"I have a tough time managing the workload during Instrument approaches. How can I stay ahead of the airplane?" - Tim H.
“The first skill that an instrument pilot needs to master is anticipation. You must be able to think ahead of the airplane and anticipate the next action rather than react. You should be thinking at least two steps ahead of the airplane. It’s not enough to know what your next action should be but also the step after that.
The next step is to know exactly what is required for each phase of flight. In instrument flying (especially for light single-engine aircraft) there are really only several configurations – climb, descent, cruise, and approach. You must be able to precisely configure the aircraft for each phase. Working with your instructor, develop a specific flow for each configuration and then practice transition between configurations. Instrument flying demands so much of your attention that you can’t afford to spend time fiddling with the aircraft controls. The configuration, pitch and power requirements MUST be pre-determined and known for the aircraft that we fly. Learn how to set and forget so you can devote your attention to other tasks.
Then you can concentrate on the approach tasks – getting the weather, briefing the approach, setting up the radios and navaids. These should be completed before reaching the initial approach fix. Slow down well before reaching the final approach fix to give yourself more time to prepare and stabilize the aircraft in the new configuration.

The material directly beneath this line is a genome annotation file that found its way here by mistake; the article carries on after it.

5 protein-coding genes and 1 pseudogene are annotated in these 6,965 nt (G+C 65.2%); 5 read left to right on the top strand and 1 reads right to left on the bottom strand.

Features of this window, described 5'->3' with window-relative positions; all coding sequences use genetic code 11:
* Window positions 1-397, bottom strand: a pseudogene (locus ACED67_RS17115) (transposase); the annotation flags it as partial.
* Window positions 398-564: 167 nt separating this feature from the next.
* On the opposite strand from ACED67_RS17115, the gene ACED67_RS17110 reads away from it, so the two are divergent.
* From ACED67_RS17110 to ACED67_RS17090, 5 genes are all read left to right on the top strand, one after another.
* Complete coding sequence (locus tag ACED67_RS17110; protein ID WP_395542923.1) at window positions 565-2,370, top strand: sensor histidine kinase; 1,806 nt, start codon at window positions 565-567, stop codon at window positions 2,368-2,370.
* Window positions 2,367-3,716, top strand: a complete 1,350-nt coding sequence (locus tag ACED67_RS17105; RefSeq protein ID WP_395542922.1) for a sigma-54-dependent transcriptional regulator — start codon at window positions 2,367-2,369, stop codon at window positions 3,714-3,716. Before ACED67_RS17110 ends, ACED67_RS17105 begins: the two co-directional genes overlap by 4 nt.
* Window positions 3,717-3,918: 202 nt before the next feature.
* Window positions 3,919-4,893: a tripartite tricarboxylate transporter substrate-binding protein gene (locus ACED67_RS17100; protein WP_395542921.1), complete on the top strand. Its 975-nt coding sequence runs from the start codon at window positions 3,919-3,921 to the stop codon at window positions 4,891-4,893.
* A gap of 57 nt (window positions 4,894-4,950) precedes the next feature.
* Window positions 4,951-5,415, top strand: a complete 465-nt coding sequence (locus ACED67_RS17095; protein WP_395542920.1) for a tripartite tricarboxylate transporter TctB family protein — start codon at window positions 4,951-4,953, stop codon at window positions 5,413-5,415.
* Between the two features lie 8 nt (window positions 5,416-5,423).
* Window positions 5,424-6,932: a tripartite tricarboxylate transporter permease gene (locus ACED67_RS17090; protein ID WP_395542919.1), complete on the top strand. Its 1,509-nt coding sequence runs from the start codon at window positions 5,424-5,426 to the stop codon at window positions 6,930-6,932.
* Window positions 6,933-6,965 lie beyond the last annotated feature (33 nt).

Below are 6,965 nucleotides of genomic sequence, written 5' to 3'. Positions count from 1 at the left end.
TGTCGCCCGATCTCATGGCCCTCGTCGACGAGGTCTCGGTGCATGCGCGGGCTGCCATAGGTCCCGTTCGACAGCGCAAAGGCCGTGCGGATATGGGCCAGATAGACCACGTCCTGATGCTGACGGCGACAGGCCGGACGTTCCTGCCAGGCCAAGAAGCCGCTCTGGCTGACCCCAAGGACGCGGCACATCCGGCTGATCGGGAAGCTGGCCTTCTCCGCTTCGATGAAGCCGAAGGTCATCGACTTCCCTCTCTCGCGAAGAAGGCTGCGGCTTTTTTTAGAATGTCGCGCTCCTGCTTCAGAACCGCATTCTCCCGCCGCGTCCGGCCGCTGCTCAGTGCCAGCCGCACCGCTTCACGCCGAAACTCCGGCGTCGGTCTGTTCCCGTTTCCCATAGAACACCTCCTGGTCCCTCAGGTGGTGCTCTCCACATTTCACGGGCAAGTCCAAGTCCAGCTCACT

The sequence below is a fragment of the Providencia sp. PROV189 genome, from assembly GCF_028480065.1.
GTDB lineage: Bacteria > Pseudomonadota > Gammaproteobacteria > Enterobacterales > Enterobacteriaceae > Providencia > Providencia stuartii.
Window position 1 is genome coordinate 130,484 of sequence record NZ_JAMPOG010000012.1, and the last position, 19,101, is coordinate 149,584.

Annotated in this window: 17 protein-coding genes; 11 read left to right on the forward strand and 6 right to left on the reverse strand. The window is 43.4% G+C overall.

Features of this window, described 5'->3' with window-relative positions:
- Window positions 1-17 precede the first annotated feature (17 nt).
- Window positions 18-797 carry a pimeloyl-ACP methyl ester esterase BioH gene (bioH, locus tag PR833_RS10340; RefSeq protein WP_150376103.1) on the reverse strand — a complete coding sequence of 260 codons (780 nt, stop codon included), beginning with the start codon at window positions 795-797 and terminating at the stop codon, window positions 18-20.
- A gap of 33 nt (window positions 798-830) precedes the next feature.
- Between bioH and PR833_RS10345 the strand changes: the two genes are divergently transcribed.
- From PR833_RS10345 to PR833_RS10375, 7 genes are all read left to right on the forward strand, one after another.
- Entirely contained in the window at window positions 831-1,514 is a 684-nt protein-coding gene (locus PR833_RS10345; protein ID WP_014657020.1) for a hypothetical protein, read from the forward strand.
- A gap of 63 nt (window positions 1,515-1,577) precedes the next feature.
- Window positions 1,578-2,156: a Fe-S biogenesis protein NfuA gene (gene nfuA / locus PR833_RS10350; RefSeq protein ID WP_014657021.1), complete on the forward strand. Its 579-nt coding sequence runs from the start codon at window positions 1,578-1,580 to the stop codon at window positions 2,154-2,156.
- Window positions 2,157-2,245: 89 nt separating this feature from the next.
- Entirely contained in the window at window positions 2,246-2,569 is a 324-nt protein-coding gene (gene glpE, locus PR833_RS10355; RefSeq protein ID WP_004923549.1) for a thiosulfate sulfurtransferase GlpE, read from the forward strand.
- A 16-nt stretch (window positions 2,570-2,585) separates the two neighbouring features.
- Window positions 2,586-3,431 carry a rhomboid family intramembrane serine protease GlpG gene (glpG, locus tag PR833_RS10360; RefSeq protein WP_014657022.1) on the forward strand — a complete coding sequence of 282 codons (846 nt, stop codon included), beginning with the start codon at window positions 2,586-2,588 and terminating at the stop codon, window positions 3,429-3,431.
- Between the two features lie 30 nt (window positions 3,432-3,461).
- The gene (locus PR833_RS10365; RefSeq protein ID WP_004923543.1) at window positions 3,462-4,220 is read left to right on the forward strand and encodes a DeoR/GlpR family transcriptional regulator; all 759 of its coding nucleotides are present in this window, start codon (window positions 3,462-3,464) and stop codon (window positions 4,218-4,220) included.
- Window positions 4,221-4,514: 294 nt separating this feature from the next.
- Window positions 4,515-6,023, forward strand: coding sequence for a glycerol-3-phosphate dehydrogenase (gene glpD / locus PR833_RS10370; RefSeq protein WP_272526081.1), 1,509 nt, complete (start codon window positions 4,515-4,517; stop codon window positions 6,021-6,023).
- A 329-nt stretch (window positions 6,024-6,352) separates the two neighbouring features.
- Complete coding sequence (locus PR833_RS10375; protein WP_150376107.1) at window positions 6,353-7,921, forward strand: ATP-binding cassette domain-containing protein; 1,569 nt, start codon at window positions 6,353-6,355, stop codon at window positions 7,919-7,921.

Once intercepting the final approach course, you can concentrate on monitoring your progress and quickly catching any deviations from track and altitude.
Set up your GPS so that you are displaying Track and Bearing, even on an ILS or VOR approach. As long as the track and bearing numbers are the same, you’re on course. You will be able to detect lateral deviations much quicker than watching for CDI displacement.”
Which tasks are you MOST likely to struggle with during an Instrument approach?